Updating data linq
We can do this by adding partial classes to our project that add validation rules to our data model classes (I cover how to-do this in-depth in my Part 4: Updating our Database LINQ to SQL tutorial).For example, we could add validation rules to enforce that the Customer's phone number follows a valid phone pattern, and that we don't add Orders where the customer's Required Date for delivery is before the actual Order Date of the Order.If you are still reading this, you might be feeling confused about where SPROCs fit into this post.Why did I show you above how to write code that works with our data model objects, and then causes dynamic SQL to run?For example, we could add a helper method called "Get Customer()" that enables us to lookup and retrieve a Customer object from the database based on their Customer ID value: We now have a data access layer that encapsulates our data model, integrates business validation rules, and enables us to query, update, insert, and delete the data.Let's look at a simple scenario using it where we retrieve an existing customer object, update the customer's Contact Name and Phone Number, and then create a new Order object and associate it with them.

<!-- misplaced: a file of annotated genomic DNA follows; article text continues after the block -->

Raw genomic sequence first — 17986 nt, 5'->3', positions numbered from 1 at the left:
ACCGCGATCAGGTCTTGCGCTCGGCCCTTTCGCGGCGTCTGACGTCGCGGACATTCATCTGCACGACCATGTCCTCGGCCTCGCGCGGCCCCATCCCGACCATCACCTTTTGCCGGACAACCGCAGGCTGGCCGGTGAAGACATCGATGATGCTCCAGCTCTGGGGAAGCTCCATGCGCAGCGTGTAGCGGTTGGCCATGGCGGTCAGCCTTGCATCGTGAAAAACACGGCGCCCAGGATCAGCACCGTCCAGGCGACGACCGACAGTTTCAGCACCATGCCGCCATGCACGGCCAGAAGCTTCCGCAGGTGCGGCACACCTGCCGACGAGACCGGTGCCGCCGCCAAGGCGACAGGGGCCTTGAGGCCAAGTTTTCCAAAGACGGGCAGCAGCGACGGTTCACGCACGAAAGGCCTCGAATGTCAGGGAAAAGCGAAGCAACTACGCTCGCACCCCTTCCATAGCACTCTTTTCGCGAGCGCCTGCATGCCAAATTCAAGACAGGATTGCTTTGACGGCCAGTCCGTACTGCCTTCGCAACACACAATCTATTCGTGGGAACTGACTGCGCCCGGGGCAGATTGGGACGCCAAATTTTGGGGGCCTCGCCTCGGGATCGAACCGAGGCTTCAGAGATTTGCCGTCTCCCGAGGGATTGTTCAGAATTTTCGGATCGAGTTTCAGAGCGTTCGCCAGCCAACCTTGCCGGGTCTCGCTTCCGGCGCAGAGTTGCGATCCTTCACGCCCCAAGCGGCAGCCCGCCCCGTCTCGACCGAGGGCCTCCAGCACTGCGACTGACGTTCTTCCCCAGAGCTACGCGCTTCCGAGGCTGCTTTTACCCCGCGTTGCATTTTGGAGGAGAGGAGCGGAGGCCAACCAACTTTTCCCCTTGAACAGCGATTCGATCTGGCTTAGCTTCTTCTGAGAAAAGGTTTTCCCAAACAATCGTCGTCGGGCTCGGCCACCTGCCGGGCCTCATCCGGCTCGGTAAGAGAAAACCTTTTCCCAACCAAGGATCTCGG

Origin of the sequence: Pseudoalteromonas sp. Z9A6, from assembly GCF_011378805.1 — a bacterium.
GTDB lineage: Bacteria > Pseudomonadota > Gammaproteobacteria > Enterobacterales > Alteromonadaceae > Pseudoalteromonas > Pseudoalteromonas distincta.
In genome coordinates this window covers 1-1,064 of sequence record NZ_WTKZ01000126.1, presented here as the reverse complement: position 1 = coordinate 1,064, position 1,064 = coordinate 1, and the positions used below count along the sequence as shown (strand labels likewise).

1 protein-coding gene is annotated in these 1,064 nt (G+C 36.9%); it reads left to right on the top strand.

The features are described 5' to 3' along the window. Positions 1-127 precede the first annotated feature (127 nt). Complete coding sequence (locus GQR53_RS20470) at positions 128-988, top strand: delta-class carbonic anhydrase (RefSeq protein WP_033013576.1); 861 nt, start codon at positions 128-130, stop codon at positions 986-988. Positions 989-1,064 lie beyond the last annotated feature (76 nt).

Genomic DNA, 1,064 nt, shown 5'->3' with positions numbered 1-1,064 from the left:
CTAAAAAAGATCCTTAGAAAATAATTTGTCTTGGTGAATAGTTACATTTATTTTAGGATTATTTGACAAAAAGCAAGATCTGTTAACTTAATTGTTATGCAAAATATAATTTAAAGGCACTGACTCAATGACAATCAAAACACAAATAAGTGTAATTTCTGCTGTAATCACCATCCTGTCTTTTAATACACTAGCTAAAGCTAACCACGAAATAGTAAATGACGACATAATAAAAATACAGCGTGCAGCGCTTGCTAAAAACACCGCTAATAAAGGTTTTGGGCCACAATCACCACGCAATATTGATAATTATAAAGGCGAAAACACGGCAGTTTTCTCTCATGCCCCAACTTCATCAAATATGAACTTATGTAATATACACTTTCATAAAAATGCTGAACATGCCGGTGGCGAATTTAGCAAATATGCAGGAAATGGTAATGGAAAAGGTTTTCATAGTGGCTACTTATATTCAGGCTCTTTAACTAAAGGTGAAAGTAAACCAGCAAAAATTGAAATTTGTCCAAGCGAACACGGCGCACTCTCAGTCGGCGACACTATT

Additional Info: Class Structure is : Public Class Contact Con Property Con Id As String Property Con Row ID As String Property Title As String Property Mob1 As String Property Mob2 As String Property Land1 As String Property Land2 As String Property Email1 As String Property Email2 As String Property Fax1 As String Property Fax2 As String Property Primary As Boolean Public Sub New() Con Id = "" Con Row ID = "" Title = "Contact1" Mob1 = "" Mob2 = "" Land1 = "" Land2 = "" Email1 = "" Email2 = "" Fax1 = "" Fax2 = "" Primary = False End Sub End Class LINQ stands for Language Integrated Query.
NET Framework 3.5 release, and which enables you to model relational databases using . You can use LINQ expressions to query the database with them, as well as update/insert/delete data.
Below are the first six parts in this series: In part 6 I demonstrated how you can optionally use database stored procedures (SPROCs) and user defined functions (UDFs) to query and retrieve data using your LINQ to SQL data model.
We can do this by writing LINQ expressions against our data model classes to query the database and populate them (I cover how to-do this in my Part 3: Querying our Database LINQ to SQL tutorial).
Alternatively we could map SPROCs to our Data Context and use them to populate the data model classes (I cover how to-do this in my Part 6: Retrieving Data using Stored Procedures LINQ to SQL tutorial).
Refresh() method calls before submitting the changes solved the problem and the values are updated in the database tables properly.